The majority of those who initiated the movement did not come directly from environmental organizations. Rather, they were citizens genuinely concerned about their environment. This paradigm shift indicated a new kind of social consciousness. The movement slowly acquired an ecological focus that reinforced the local arguments, validating their intuitions and initial motivations. In a process of extraordinarily rich social and scientific learning, the profoundly fruitful relationship between social activists and experts and scientists became unstoppable—regardless of the eventual construction of the Bracons Tunnel.
During the fifteen years of mobilization, Salvem les Valls organizers carried out actions of great variety and intensity both in the Vall d’en Bas and beyond: informative events, mass demonstrations, artistic performances, studies of alternatives, manifestos by experts and scientists, administrative disputes, and environmental impact studies. They established political and social contacts, including in the European Parliament. Their actions attracted the media, which in turn amplified their concerns.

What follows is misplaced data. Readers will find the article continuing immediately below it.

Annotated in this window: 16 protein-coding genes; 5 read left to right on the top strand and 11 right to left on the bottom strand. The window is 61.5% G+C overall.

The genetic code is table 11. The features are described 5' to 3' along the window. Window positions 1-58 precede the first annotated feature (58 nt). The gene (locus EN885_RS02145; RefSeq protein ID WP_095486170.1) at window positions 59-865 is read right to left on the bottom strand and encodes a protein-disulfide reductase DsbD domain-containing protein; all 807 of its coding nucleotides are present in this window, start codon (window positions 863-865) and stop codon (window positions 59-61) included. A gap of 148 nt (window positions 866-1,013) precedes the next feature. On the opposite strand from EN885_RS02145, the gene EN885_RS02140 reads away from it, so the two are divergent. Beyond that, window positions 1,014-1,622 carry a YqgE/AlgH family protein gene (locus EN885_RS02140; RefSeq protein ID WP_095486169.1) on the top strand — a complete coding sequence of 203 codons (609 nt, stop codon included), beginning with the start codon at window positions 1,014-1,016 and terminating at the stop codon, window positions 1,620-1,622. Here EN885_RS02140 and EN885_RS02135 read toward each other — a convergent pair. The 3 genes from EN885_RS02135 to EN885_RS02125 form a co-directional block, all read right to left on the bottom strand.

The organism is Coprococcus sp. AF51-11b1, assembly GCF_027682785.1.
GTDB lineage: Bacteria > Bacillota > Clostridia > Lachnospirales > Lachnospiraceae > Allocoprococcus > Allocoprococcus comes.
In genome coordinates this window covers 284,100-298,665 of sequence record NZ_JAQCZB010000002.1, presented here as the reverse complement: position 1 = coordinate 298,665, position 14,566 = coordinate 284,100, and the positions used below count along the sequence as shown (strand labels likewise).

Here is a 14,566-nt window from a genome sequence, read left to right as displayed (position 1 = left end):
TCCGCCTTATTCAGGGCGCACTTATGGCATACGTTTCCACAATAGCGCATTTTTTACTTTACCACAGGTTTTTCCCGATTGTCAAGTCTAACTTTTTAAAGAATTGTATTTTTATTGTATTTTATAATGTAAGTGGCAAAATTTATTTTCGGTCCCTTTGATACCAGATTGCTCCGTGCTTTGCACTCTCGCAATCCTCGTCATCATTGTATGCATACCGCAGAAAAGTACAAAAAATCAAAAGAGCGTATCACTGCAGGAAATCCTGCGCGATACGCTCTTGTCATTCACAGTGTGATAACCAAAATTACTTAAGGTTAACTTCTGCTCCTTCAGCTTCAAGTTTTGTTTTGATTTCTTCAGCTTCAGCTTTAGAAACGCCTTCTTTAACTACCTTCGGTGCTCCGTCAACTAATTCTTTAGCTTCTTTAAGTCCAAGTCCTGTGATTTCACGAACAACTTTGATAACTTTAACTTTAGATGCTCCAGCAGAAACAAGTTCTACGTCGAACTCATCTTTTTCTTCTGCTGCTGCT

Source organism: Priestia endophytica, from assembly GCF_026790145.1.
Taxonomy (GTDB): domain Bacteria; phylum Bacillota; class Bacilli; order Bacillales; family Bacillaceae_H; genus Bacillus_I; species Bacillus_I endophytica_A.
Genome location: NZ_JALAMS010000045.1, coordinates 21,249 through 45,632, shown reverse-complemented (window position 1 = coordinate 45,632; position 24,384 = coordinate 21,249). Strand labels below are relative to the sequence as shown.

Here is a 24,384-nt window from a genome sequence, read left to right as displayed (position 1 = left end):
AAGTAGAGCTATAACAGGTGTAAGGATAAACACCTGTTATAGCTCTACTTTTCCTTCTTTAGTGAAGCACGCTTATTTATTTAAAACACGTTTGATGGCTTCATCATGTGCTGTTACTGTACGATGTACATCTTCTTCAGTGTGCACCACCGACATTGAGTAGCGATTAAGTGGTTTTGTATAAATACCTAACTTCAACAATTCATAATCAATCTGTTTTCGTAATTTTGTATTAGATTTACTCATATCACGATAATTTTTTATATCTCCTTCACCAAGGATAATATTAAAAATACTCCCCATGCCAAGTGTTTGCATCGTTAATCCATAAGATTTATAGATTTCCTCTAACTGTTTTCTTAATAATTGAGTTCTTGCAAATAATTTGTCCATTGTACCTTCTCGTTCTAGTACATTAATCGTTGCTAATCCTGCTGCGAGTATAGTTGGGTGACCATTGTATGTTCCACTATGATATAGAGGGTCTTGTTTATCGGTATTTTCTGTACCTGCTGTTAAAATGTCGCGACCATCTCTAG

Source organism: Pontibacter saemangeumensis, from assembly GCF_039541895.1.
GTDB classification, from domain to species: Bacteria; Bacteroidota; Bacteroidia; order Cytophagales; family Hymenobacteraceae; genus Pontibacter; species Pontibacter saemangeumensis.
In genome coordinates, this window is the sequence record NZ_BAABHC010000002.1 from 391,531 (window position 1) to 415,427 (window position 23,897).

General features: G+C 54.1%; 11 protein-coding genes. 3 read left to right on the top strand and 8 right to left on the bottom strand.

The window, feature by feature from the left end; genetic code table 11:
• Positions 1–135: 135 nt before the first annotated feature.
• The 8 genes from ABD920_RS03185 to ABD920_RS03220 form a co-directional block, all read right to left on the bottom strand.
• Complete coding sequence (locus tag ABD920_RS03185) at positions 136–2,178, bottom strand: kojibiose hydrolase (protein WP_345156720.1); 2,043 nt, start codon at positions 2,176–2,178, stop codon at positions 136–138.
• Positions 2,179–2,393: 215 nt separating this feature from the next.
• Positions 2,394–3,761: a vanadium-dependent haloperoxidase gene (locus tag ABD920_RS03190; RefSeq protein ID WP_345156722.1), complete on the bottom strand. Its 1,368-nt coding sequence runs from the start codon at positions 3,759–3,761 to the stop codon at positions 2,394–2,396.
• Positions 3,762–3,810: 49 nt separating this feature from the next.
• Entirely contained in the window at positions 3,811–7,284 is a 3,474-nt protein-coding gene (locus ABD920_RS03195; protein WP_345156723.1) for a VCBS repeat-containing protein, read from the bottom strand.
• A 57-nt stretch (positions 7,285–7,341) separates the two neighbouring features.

Their arguments came not from repeated atavisms but rather scientific research that directly called into question the need for the roadway and the tunnel. In 2003, some 600 scientists from different Catalan universities and areas of expertise—plus more than forty economists—signed a manifesto that requested the termination of the work and the reconsideration of the project. It seemed like a great moral victory for Salvem les Valls.
The Bracons conflict is undoubtedly representative of an agonizing and contradictory time of social change, when the old hasn’t yet died and the new isn’t yet born—somewhere between new roads as the capitalist pinnacle of success and a modern search for alternative modes. In the background lies the idea of progress as hegemonic, a philosophy we inherit from the Age of Enlightenment. The relationship between humanity and nature is based on domination, constant transformation, and immediate use. Economic growth and business profits become their main authoritarian indicator.
The main argument of the Bracons Tunnel defenders was that it would save the Vall d’en Bas from isolation and stagnation. Ultimately, it was the blind and unfounded political will of the pork industries, among others, that led to the continuation of the drilling of the tunnel. The project broke ground in 2003 and opened to motorists in 2009.